Fall Out Boy – M A N I A (Album Review)

You love them, you hate them, you revel in your loathing worship for Fall Out Boy. Back to piss all over your preconceived notions, the boys are ready to explode with M A N I A, which arrives Friday, January 19, 2018, thanks to Island Records.

Approximately two eons ago, in 2001, Fall Out Boy – named for a somewhat obscure Simpsons’ character and oft abbreviated FOB – formed in the Chicago suburbs as a Pop-Punk side project for Hardcore kid Pete Wentz. Wasting no time in garnering themselves a rabid fan-base, the boys would release their influential 2003 debut, Take This to Your Grave. Pop-Punk mayhem ensued and the band would go on to release five additional full-length studio albums over the next ten years, ranging from 2005’s From Under the Cork Tree to 2015’s American Beauty/American Psycho. Their hit singles are endless and you know them all, word for word! Admit it!

As is often the case, time has seen the evolution of Fall Out Boy from bitingly sarcastic Pop-Punkers to matured but still witty Pop Rock icons, Alternative Press angels to polarizing kings. They are loved and hated, loathed and worshiped for everything they touch, with Bassist and band figurehead Pete Wentz oft at the center of it all. Think what you will, but these suburban boys have been nominated for a Grammy, toured the world a hundred times over, and risen above the resistance for the past nearly two decades now.

Always ready to jump in head-first, Fall Out Boy РVocalist/Guitarist Patrick Stump, Guitarist Joe Trohman, Bassist Wentz, and Drummer Andy Hurley Рare now ready to pump up the dopamine levels of 2018 with their seventh full-length studio offering, the ten-song, genre-busting M A N I A. The album was, in fact, initially slated for release this past summer, but the band ultimately made the executive decision to press the red button and halt release until, well, now. Thankfully, they are finally  prepared to play rocketman with our eardrums and FOB have come for you, cruel January, with a fit of M A N I A.

M A N I A explodes with the Tonya Harding-worthy slap to the knees, “Stay Frosty Royal Milk Tea” (WHY?). For whatever reason, this title evokes thoughts of Nirvana’s “Pennyroyal Tea” but stay frosty, kids, there’s no comparison between the two songs musically. “Stay Frosty” sees Wentz beating the shit out of his bass to create a pummeling explosion while Stump does a superb job of sounding like a pissed off French Resistance fighter. An instant stand-out, “The Last of the Real Ones” (let us not even get into that llama-cide video) is a massive-sounding embrace of finding that last of a dying breed to be the peanut butter to your jelly. This is the Fall Out Boy version of a love song and dammit, it’s delicious ear-candy!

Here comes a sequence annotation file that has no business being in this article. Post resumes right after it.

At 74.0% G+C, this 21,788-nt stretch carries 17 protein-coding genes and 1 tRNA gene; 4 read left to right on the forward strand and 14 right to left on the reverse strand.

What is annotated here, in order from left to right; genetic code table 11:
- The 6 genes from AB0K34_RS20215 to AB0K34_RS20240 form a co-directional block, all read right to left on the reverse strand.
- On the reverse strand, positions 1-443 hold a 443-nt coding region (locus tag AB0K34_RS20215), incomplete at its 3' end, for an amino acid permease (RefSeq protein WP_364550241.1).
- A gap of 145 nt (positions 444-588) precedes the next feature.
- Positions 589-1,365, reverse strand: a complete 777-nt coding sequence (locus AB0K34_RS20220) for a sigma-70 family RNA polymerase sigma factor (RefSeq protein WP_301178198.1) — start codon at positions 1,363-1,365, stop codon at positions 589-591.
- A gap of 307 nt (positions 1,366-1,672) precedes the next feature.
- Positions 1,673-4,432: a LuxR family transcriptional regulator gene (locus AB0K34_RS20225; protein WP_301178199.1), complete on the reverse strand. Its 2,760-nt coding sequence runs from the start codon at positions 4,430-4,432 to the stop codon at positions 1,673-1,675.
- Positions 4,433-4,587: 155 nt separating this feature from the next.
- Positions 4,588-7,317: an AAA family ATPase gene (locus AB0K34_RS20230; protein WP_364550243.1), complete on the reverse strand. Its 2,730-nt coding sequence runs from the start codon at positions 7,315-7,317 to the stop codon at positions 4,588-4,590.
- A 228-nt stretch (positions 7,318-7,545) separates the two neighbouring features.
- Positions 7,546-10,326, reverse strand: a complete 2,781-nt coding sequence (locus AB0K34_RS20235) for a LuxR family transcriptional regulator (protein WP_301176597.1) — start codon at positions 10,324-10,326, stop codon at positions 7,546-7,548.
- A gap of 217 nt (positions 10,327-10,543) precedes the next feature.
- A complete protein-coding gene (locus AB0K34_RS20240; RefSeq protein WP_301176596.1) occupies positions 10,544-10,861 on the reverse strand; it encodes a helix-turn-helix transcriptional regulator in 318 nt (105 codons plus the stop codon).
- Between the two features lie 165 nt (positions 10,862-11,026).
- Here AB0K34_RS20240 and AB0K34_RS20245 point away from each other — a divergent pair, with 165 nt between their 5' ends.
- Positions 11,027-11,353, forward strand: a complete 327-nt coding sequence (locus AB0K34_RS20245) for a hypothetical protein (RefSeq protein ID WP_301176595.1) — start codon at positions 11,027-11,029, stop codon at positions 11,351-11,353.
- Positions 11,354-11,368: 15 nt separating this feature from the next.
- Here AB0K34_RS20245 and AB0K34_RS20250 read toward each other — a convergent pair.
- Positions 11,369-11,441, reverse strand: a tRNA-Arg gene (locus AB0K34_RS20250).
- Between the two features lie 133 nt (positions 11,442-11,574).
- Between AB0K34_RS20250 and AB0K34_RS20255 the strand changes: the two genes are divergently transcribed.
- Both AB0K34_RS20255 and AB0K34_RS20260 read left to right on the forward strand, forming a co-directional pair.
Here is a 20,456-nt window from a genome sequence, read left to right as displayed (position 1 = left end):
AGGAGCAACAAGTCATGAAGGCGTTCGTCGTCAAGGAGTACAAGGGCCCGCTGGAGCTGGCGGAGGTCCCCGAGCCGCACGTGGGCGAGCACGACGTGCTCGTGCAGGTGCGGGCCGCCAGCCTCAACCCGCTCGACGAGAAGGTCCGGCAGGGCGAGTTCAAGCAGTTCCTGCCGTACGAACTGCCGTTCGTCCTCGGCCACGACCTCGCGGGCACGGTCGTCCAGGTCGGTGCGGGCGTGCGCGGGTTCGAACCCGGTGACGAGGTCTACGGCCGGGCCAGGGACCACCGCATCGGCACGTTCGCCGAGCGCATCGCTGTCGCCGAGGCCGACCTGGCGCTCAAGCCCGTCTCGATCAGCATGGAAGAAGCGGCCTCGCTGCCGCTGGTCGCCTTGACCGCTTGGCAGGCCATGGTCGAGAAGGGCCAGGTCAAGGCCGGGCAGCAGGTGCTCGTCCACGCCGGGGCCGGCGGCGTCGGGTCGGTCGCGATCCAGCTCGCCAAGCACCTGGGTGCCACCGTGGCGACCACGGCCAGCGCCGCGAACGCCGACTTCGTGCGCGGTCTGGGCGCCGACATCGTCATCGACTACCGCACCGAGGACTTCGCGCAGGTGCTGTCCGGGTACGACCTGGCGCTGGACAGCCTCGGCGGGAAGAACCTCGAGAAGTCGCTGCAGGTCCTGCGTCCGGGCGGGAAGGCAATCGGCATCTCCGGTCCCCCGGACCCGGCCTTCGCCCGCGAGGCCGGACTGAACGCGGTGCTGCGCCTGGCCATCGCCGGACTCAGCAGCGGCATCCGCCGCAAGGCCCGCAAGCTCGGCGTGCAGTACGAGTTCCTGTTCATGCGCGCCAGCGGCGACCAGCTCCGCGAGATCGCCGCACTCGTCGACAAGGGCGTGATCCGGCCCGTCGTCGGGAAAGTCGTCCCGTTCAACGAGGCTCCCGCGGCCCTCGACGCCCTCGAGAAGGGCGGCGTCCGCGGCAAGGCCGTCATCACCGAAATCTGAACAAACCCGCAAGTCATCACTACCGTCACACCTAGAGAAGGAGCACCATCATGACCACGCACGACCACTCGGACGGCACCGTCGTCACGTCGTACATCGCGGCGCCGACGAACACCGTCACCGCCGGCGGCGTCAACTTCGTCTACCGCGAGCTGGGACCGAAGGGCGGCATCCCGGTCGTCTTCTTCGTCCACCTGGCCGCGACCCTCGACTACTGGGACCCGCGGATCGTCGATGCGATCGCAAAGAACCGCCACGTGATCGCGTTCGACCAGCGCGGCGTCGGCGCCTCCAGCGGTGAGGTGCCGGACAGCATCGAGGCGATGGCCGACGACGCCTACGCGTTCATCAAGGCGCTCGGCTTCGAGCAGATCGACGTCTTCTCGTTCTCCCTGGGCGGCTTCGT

With its Dia de los Muertos-themed video, “Hold Me Tight or Don’t” damns the teddy bears of the world, along with their polyester-filling, through dissection by those that are the deepest shade of jaded. Its followed by the album’s newest video/single, “Wilson (Expensive Mistakes),” a dose of the band’s infamous self-mockery and sarcasm. Neither of these tracks are the strongest on the collection, but that’s okay: they lead us to the stained glass doors of “Church,” a massive, “Centuries”-esque sound that is, in fact, a love anthem. The joyous irony here is embedded in the playful spank of the lyrics: “If you were church, I’d get on my knees.” Spicy, boys!

Gritty Soul Pop “Heaven’s Gate” serves to display what all fans already know: Stump has a set of truly stellar pipes while, topically, this is a tribute to the one that makes you want to drink the Kool-Aid. It flows into the massive sound of “Champion,” another of the album’s myriad of eclectic singles. The Hip Hop-tinged embrace of summer waves, “Sunshine Riptide,” features Burna Boy and, at times, embraces an almost Reggae-like vibe, while moody and massive “Young and Menace” all at once name checks Nikki Sixx and references Britney Spears. This is the kind of bizarre lyrical juxtaposition that is the bedrock of Fall Out Boy!

Dark, sludgy daydream “Bishops Knife Trick” (a reference to the film Aliens) ends the collection with tremendous atmospherics that explore the push-and-pull inherent in relationships and life. Say what you will about Fall Out Boy, but they continually produce material with lyrics that transcend the banal trash that has become commonplace in today’s music. At all times intelligent, sarcastic, poetic, witty, and hyper-aware, this is a band that create music that is, indeed, poetry, even if it sounds like a dirty, trashy rocking good time bopping uglies with the best of Pop.

You are not alone if you still remember the days when Fall Out Boy played in dingy clubs and Wentz would literally swing from the rafters. Sure, those days were fun but every band has to evolve and, on M A N I A, Fall Out Boy have blended all the very best of what they do to champion a new sound that defies categorization. Bigger and bolder, still rocking but with an infectious nod toward more vanilla tastes than their Hardcore roots, these are some truly talented gentlemen who continue to resist and rise above. Three cheers for the sweet revenge of success! CrypticRock give Fall Out Boy’s M A N I A¬† 5 of 5 stars.

Purchase M A N I A:
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